Opinions Tue, 24 Aug 2010

Sakawa in Benin, 419 in Ghana, Suicide in USA

‘State-sponsored’ Sakawa in Benin, 419 in Ghana and a Suicide in USA

If you have ever regretted doing anything in your life, then you are a perfect specimen for a typical ponzi fraud or any 419 experiment. And if you would do things differently given a second chance, then you are as vulnerable as the victim of any cheap money scam. These schemes need not appear too clever or too simple to fool an unsuspecting simpleton. Otherwise, at least one person in Benin’s 9 million population should have been wise enough to see through the fraud behind the ponzi scheme operated by the Investment Consultancy and Computering Services (ICC). Sharp and responsible-looking officials of the company had posed for photographs with the country’s leader, President Thomas Yayi Boni. They had widely circulated free calendars and other marketing material displaying images of the president alongside directors of the company. They had also granted interviews on state television to explain their agenda. Company director, Guy Akplogan, had proclaimed on prime time television that “We are God’s people.” They had scored high marks on corporate responsibility: feeding orphanages, making fat donations to Christian groups, financing water projects for the poor and building hospitals and clinics to benefit a poor population most of whom live on less than $2 a day. Who would doubt the credibility of a company like this?

So, when ICC opened its doors for the mostly poor workers of the country to save their hard-earned-money, promising 50 to 100% interests on their investment, thousands poured through their doors. In typical ponzi fashion, they collected some $180 million from the poor folks and froze their operations, depriving poor breadwinners and their extended families of their daily bread. Victims have been demonstrating in the country’s capital, Cotonou, protesting and demanding some form of restitution from the government. So far, no compensation has been paid, but some government minsters and key ICC officials have been reprimanded. The Interior minister, Armand Zinzindohoue, has been sacked while 13 of ICC’s officials are serving jail terms. Benin’s principal state prosecutor, Constant Amoussou, has also been jailed. Majority of Benin’s parliamentarians, including some members of President Boni’s government, have signed a letter calling for the impeachment of the president and demanding that he is tried before the country’s Supreme Court for ‘favouring the activities’ of the fraudsters. Some insist that the president, himself a banker, should have known better, while government has largely explained the president’s association with ICC as a routine event that fell within protocol.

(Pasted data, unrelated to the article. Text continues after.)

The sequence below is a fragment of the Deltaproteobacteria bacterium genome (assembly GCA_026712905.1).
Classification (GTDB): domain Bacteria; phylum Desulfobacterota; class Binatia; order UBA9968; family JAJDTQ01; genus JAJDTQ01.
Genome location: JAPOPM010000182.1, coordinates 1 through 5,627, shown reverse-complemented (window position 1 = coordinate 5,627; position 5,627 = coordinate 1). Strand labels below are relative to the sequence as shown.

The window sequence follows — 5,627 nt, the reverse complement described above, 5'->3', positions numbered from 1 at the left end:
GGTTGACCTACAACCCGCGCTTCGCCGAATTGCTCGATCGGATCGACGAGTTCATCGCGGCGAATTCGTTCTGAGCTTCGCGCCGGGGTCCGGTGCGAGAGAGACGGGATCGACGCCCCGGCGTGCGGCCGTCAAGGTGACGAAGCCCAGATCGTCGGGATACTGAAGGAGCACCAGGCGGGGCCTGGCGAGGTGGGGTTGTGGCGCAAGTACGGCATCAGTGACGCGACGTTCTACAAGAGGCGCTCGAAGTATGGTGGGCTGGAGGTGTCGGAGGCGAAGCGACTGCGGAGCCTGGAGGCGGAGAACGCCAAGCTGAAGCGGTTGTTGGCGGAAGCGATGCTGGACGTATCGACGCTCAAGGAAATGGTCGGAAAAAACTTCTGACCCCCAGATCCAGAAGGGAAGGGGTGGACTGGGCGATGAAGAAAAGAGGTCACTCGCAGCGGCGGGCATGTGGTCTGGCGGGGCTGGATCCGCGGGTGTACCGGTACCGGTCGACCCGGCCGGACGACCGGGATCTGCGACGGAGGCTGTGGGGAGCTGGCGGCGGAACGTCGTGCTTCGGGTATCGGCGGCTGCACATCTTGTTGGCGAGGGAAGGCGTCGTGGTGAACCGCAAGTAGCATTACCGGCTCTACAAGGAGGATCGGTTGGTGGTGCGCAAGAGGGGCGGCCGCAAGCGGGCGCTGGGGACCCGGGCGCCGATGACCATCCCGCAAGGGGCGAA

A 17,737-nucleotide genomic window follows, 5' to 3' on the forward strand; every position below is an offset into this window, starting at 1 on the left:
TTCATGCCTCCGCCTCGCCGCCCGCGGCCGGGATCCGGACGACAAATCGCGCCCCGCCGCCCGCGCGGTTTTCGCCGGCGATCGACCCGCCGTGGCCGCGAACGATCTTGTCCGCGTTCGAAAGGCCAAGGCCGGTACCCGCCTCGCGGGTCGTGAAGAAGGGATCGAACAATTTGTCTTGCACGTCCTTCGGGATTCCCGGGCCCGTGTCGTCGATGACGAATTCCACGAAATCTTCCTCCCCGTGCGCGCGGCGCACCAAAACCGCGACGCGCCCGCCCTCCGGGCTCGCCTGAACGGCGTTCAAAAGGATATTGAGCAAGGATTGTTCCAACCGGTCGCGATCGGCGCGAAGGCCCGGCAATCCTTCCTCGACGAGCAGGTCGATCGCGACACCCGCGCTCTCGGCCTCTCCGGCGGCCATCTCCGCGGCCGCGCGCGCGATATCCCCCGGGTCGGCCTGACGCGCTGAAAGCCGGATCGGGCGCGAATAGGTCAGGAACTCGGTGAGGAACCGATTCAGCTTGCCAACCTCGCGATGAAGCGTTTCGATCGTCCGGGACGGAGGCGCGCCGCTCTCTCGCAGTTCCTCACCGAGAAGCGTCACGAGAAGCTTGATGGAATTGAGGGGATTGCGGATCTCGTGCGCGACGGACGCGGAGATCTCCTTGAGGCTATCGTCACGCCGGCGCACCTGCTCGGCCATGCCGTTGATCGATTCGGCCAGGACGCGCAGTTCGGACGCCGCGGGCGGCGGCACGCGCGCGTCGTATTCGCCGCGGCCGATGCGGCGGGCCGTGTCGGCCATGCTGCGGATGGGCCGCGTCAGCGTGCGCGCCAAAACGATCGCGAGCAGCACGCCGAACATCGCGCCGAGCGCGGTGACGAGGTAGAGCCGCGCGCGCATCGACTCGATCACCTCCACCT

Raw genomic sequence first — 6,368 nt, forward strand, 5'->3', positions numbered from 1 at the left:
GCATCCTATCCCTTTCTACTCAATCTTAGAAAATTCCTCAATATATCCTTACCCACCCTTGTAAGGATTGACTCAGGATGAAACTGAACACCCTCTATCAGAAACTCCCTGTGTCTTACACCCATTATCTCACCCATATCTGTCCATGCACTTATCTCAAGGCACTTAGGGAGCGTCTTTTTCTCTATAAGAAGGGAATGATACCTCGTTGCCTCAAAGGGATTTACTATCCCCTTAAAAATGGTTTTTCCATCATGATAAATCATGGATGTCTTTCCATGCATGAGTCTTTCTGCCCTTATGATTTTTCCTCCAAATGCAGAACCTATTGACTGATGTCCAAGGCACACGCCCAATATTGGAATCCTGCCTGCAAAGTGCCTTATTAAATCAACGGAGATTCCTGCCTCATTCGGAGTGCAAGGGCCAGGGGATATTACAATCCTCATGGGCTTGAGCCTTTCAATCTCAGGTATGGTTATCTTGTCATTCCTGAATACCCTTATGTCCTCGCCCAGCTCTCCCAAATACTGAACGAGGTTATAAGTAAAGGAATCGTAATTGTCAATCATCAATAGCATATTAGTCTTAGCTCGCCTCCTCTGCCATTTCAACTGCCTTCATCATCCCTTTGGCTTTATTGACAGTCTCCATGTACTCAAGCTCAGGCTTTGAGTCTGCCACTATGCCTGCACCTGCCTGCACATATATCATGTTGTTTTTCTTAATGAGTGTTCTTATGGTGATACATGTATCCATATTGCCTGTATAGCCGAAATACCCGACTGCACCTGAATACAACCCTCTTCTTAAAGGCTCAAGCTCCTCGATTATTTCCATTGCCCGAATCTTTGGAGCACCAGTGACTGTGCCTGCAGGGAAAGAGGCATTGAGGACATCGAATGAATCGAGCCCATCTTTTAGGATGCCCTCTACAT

Experts believe that the situation has the potential to threaten the country’s young democracy. And that suspicion is not unfounded at all. With more than a quarter of the working population affected, with some threatening suicides and deaths from hypertension, a massive demonstration, the kind that ousted a military government in 1989, is possible if measures are not taken to address the situation. Greed may be a factor in this ICC ponzi affair, but in a country as poor as Benin, it would be redeeming to be greedy in the midst of deprivation, especially when a ‘state-sponsored’ venture promises to turn poor lives around.

Meanwhile in Ghana, internet scam and other 419 schemes continue to taint our national pride. What started as friendly exchange of letters to penpals abroad has today grown into a big industry that employs some of the most ‘ingenuous’ minds around. These penpals, mostly white friends in rich countries abroad, sent their poor friends pens, pencils, and sometimes money, mostly as kind gestures. They were not intended to be sponsorship packages, but their poor friends in the sahara who were smart enough to cook up the most depressing stories about their poverty, often managed to squeeze out some juicy sponsorship packages from their white friends. The very lucky ones got huge financial favours that sometimes provided capital for family businesses. Those in school often got their school fees paid over a long period. Usually, the friendship was ‘consummated’ when their white friends paid them a visit in their poor countries or sponsored them to fly abroad on a visit.

This was no sakawa. The motive, however, was not genuine friendship, at least not from our side of the Jordan. Today, the internet has made this penpal game more lucrative and very dangerous. Various schemes are used to dupe unsuspecting friends abroad of several thousands of dollars every year. Last week, we read that an American divorcee committed suicide when he realised that his would-be lover from Ghana, who had promised him a rich life after marriage, had turned out to be a scam. His Ghanaian lover had squeezed about $50,000 from him, as seed money to unlock several millions they would enjoy as a couple and live together happily ever after. He had often had to borrow money from his son, dishonour important commitments such as mortgage payments and empty all his savings to finance the deal. As typical of these scams, his lover never showed up on the appointed day.